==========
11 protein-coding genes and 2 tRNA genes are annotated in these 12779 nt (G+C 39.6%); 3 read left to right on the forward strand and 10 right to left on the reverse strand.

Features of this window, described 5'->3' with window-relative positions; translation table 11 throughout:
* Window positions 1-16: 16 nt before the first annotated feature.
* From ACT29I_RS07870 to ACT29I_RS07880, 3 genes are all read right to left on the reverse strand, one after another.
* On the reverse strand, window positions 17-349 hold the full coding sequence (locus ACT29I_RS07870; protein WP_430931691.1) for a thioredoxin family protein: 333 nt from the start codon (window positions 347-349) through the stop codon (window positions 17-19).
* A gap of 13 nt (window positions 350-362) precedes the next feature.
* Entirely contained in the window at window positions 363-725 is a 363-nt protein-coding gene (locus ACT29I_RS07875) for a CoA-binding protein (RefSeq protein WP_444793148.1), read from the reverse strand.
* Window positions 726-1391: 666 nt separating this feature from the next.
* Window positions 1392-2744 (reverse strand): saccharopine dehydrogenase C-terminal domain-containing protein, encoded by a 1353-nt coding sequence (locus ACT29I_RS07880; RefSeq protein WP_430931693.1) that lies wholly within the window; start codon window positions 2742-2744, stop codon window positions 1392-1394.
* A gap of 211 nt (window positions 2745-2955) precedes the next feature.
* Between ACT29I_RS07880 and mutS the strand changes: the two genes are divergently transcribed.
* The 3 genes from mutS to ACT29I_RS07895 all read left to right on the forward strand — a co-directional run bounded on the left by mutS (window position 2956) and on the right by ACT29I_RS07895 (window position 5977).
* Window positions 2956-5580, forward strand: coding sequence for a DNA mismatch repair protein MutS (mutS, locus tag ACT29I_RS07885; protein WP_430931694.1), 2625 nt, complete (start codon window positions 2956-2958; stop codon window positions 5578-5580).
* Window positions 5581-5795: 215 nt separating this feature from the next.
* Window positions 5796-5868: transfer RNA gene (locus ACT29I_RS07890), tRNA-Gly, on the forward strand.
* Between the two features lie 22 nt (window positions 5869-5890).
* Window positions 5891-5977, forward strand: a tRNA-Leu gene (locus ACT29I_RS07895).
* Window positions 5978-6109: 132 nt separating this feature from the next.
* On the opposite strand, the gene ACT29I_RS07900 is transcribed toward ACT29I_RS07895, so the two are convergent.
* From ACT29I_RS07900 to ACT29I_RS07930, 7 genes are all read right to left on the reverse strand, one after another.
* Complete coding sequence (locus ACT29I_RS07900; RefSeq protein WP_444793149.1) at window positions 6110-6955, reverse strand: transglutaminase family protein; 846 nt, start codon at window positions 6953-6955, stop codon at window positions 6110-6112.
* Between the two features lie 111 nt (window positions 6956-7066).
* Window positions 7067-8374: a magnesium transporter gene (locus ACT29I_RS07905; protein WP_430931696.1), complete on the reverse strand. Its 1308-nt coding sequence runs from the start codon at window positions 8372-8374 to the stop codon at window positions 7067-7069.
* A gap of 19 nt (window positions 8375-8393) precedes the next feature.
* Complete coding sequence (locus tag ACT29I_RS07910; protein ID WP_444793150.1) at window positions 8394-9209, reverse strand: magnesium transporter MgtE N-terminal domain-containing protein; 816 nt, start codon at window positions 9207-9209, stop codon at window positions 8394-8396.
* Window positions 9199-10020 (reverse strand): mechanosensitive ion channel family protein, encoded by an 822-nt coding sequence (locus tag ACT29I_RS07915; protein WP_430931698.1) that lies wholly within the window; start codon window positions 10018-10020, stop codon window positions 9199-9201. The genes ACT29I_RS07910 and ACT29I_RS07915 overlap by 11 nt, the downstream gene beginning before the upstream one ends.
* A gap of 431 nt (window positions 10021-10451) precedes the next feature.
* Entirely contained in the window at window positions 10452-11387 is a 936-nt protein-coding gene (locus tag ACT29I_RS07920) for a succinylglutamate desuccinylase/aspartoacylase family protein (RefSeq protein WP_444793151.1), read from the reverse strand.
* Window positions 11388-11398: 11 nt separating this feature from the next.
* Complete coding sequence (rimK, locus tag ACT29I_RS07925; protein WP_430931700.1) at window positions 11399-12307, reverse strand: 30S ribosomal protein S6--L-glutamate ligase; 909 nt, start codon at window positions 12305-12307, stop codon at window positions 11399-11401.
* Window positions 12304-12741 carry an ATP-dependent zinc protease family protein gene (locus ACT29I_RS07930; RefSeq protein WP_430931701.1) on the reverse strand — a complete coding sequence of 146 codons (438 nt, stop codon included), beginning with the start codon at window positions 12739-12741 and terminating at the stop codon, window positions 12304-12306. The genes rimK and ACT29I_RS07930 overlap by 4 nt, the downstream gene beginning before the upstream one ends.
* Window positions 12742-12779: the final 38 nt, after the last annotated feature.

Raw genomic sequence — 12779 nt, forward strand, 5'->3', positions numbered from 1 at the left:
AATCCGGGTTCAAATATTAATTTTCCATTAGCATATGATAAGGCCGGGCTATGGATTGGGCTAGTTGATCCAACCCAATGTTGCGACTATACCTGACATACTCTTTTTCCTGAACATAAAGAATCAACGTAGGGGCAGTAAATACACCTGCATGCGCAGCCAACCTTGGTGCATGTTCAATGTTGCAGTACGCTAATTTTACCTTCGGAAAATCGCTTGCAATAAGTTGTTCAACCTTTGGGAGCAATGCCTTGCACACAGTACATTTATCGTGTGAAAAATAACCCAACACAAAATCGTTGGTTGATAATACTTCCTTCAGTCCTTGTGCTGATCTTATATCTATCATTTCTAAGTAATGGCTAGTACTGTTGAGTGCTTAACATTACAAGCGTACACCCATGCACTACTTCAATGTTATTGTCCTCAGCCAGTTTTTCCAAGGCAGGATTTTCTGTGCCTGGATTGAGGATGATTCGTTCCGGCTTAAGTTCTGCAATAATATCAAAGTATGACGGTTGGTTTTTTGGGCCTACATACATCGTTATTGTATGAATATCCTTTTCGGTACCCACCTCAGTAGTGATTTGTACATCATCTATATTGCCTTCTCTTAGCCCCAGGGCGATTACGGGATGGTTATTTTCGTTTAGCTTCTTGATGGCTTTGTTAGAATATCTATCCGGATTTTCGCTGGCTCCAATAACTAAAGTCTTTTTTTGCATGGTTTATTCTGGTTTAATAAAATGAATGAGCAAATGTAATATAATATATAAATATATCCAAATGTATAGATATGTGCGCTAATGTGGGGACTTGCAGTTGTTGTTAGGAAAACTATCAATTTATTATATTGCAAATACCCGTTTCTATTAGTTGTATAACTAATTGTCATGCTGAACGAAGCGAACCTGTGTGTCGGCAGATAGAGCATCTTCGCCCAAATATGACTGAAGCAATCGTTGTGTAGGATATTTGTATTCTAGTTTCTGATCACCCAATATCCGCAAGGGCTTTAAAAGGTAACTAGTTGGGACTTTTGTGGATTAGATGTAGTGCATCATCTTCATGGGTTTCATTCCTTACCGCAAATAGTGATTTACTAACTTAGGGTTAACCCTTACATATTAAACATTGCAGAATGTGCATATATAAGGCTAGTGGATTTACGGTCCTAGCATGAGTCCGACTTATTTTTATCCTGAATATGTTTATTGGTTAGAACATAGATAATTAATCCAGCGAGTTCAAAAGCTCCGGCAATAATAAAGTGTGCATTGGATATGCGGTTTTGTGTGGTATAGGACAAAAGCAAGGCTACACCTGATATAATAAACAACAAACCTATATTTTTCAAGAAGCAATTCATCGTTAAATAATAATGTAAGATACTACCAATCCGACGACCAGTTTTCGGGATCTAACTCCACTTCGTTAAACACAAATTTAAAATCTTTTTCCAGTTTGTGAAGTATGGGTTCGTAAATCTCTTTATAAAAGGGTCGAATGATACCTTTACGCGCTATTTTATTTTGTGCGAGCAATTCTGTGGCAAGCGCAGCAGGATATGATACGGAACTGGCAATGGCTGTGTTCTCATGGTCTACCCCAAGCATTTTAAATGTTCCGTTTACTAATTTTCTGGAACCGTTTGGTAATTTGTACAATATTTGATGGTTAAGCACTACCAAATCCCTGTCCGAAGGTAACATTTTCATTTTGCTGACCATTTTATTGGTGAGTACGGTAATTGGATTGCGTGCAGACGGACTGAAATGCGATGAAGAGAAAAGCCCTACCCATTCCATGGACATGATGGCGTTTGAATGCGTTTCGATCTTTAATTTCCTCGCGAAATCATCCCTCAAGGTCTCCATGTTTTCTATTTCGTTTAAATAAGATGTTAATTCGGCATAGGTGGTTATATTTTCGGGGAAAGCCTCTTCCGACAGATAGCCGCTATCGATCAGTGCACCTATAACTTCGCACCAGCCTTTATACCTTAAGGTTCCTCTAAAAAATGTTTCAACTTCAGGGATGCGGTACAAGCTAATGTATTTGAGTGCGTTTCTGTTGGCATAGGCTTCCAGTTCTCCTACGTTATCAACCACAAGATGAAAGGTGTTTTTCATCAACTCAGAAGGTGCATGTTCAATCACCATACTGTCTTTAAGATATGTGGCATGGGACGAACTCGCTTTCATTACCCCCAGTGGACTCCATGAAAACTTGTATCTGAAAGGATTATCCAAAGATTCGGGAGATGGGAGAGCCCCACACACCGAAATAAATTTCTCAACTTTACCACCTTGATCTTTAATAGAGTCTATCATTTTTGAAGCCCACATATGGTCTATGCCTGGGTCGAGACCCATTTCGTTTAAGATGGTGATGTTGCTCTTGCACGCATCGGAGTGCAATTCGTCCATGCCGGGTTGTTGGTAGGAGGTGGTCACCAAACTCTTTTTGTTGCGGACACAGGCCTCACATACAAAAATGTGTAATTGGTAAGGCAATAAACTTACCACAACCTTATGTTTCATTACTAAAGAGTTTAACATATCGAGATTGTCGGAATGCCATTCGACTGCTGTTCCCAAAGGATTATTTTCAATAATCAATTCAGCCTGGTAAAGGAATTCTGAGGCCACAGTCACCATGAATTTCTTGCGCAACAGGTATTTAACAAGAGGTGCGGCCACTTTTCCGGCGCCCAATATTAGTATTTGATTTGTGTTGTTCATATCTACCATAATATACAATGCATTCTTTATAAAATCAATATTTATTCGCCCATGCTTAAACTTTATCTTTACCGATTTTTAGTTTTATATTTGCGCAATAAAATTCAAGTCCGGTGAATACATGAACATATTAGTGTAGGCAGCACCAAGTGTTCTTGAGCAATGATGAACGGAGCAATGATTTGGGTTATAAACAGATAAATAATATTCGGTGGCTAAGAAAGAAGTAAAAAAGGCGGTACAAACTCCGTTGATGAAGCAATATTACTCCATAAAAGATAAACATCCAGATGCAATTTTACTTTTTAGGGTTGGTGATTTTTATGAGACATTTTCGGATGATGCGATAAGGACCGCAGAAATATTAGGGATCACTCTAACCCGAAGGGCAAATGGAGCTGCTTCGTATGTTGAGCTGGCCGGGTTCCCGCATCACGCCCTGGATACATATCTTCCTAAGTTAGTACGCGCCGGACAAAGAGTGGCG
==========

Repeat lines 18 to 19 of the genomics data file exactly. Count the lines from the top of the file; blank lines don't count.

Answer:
* Window positions 5978-6109: 132 nt separating this feature from the next.
* On the opposite strand, the gene ACT29I_RS07900 is transcribed toward ACT29I_RS07895, so the two are convergent.